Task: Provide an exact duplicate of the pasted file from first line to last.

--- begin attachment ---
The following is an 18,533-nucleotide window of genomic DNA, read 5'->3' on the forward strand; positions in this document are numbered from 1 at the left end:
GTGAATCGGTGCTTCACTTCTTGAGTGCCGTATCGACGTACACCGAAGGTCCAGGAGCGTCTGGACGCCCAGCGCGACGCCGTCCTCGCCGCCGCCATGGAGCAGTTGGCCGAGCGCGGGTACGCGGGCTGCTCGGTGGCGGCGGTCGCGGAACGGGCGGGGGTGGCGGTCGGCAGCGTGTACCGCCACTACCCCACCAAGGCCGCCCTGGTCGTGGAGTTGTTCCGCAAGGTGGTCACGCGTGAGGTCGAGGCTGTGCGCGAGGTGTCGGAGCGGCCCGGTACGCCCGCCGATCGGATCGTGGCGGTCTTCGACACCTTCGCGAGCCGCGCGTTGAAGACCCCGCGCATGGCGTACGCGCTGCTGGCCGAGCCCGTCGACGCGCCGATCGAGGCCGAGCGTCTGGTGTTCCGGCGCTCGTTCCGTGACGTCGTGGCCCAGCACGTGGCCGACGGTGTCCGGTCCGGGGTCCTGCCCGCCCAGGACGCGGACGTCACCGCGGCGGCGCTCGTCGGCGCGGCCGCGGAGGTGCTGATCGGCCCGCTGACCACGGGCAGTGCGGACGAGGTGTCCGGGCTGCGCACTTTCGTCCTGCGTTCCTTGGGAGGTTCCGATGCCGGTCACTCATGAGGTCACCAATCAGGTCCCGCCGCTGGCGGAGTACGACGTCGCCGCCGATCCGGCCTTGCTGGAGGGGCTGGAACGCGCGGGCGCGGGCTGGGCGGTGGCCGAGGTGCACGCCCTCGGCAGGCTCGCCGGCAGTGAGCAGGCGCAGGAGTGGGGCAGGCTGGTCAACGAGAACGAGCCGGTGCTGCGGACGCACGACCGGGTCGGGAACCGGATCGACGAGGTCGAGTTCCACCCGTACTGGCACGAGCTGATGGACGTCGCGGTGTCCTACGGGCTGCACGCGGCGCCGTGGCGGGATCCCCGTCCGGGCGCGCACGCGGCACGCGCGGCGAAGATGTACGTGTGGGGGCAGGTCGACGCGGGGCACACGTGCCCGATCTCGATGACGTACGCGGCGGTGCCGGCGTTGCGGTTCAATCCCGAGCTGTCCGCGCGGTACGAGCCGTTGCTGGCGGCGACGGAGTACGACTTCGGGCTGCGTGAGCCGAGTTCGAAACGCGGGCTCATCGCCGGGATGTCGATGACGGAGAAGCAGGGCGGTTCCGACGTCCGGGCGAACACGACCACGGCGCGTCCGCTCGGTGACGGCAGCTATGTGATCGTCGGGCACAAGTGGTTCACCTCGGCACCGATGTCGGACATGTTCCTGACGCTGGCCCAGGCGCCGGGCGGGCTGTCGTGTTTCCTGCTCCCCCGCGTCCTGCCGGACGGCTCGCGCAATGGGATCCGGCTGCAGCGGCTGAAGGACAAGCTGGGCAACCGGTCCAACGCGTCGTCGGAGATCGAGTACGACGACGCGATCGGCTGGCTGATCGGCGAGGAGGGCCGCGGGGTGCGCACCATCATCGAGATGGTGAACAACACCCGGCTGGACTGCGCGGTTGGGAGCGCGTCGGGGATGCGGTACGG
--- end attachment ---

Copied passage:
The following is an 18,533-nucleotide window of genomic DNA, read 5'->3' on the forward strand; positions in this document are numbered from 1 at the left end:
GTGAATCGGTGCTTCACTTCTTGAGTGCCGTATCGACGTACACCGAAGGTCCAGGAGCGTCTGGACGCCCAGCGCGACGCCGTCCTCGCCGCCGCCATGGAGCAGTTGGCCGAGCGCGGGTACGCGGGCTGCTCGGTGGCGGCGGTCGCGGAACGGGCGGGGGTGGCGGTCGGCAGCGTGTACCGCCACTACCCCACCAAGGCCGCCCTGGTCGTGGAGTTGTTCCGCAAGGTGGTCACGCGTGAGGTCGAGGCTGTGCGCGAGGTGTCGGAGCGGCCCGGTACGCCCGCCGATCGGATCGTGGCGGTCTTCGACACCTTCGCGAGCCGCGCGTTGAAGACCCCGCGCATGGCGTACGCGCTGCTGGCCGAGCCCGTCGACGCGCCGATCGAGGCCGAGCGTCTGGTGTTCCGGCGCTCGTTCCGTGACGTCGTGGCCCAGCACGTGGCCGACGGTGTCCGGTCCGGGGTCCTGCCCGCCCAGGACGCGGACGTCACCGCGGCGGCGCTCGTCGGCGCGGCCGCGGAGGTGCTGATCGGCCCGCTGACCACGGGCAGTGCGGACGAGGTGTCCGGGCTGCGCACTTTCGTCCTGCGTTCCTTGGGAGGTTCCGATGCCGGTCACTCATGAGGTCACCAATCAGGTCCCGCCGCTGGCGGAGTACGACGTCGCCGCCGATCCGGCCTTGCTGGAGGGGCTGGAACGCGCGGGCGCGGGCTGGGCGGTGGCCGAGGTGCACGCCCTCGGCAGGCTCGCCGGCAGTGAGCAGGCGCAGGAGTGGGGCAGGCTGGTCAACGAGAACGAGCCGGTGCTGCGGACGCACGACCGGGTCGGGAACCGGATCGACGAGGTCGAGTTCCACCCGTACTGGCACGAGCTGATGGACGTCGCGGTGTCCTACGGGCTGCACGCGGCGCCGTGGCGGGATCCCCGTCCGGGCGCGCACGCGGCACGCGCGGCGAAGATGTACGTGTGGGGGCAGGTCGACGCGGGGCACACGTGCCCGATCTCGATGACGTACGCGGCGGTGCCGGCGTTGCGGTTCAATCCCGAGCTGTCCGCGCGGTACGAGCCGTTGCTGGCGGCGACGGAGTACGACTTCGGGCTGCGTGAGCCGAGTTCGAAACGCGGGCTCATCGCCGGGATGTCGATGACGGAGAAGCAGGGCGGTTCCGACGTCCGGGCGAACACGACCACGGCGCGTCCGCTCGGTGACGGCAGCTATGTGATCGTCGGGCACAAGTGGTTCACCTCGGCACCGATGTCGGACATGTTCCTGACGCTGGCCCAGGCGCCGGGCGGGCTGTCGTGTTTCCTGCTCCCCCGCGTCCTGCCGGACGGCTCGCGCAATGGGATCCGGCTGCAGCGGCTGAAGGACAAGCTGGGCAACCGGTCCAACGCGTCGTCGGAGATCGAGTACGACGACGCGATCGGCTGGCTGATCGGCGAGGAGGGCCGCGGGGTGCGCACCATCATCGAGATGGTGAACAACACCCGGCTGGACTGCGCGGTTGGGAGCGCGTCGGGGATGCGGTACGG